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Is there a real life ‘Lynx effect’ in humans?

04 March 2015

Title: The search for human pheromones: the lost decades and the necessity of returning to first principles

Authors: Tristram D. Wyatt

Journal: Proceedings of the Royal Society B

“Do humans have pheromones?” asks a review published in Proceedings of the Royal Society B today. Professor Tristram Wyatt from the University of Oxford says that if we want to find out we need to start from scratch.

Pheromones are chemical signals that help animals to communicate. Members of the same species respond to each other’s pheromone releases by changing a behaviour or undergoing a physiological change. For example male house mice pheromones trigger aggression in other males and speed up puberty in young female mice. Though pheromones have been discovered across the animal kingdom, so far evidence for a human pheromone is elusive.

‘Smelly t-shirt’ experiments, where participants sniff the armpits of worn t-shirts, are sometimes mistakenly thought of as pheromones. These, however, are smells that help identify how compatible our immune systems are with one another. Importantly pheromones aren’t unique to individuals in this way but are common to all members of a species.

Since the 1970s some androstenone steroids have been called human pheromones but the results don’t add up, says the paper published today. Androstenone and androstenol have pheromone effects in pigs and are also found in human armpit sweat but Professor Wyatt writes in the paper that doesn’t necessarily prove they’re also human pheromones.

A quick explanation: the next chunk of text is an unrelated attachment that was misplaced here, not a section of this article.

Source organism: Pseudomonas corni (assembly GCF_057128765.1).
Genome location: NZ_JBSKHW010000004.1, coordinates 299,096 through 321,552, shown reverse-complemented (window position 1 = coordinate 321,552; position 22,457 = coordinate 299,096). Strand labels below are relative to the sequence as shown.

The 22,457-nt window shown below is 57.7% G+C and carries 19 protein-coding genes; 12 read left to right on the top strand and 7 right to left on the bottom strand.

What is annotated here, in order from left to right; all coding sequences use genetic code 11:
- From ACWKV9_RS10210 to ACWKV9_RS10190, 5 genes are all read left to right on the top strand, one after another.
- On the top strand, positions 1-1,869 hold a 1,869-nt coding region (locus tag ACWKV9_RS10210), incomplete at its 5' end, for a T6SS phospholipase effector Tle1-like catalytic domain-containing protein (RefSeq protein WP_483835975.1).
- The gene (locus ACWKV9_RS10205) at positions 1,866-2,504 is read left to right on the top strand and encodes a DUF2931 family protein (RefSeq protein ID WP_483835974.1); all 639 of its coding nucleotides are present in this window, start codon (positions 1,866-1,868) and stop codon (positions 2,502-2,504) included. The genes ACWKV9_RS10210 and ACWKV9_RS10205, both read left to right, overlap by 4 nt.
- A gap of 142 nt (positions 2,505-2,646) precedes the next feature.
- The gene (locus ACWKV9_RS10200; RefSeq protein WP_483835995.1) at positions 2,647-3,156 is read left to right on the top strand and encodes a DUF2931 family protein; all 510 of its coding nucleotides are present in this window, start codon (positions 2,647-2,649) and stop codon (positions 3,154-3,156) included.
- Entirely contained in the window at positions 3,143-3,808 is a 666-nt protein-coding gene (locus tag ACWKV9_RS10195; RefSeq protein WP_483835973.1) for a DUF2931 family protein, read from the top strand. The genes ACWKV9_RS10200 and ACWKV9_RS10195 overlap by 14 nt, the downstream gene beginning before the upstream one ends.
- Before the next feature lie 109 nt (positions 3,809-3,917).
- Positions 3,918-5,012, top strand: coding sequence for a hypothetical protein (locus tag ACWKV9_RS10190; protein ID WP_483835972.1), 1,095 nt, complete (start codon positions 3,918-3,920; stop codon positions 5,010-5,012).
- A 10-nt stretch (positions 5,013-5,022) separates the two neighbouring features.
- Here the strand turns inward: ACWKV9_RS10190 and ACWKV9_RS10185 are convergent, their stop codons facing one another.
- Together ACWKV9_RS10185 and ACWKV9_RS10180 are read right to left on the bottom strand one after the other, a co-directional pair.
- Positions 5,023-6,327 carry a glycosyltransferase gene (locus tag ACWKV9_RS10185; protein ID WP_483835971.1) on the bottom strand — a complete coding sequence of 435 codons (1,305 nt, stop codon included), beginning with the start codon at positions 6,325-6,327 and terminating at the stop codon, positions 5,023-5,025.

Despite the lack of robust evidence so far Professor Wyatt says that there’s no reason why humans couldn’t have pheromones but that if we want to find them we need to study ourselves in the way we study other animals. ‘There are no shortcuts,’ writes Professor Wyatt.

Scientists should use biological tests to prove potential pheromone chemicals cause a behavioural or physiological response in a test group and then artificially synthesise the active molecule. Then researchers should test that, at the concentrations found naturally, to see if the synthesised ‘pheromone’ recreates the original change in humans.

To find pheromones scientists need to start looking beyond the armpit, says the review. In fact the most promising pheromone might not even be to do with sex but to do with mothering. Smell is important to suckling babies and scientists have already shown that a nipple secretion taken from a lactating mother and put under a sleeping baby’s nose makes them respond with sucking- even if the baby doesn’t belong to the mother.

‘We do not yet know if humans have pheromones,’ writes Professor Wyatt. ‘But we can be sure that we shall never find anything if we follow the current path. We need to start again’.

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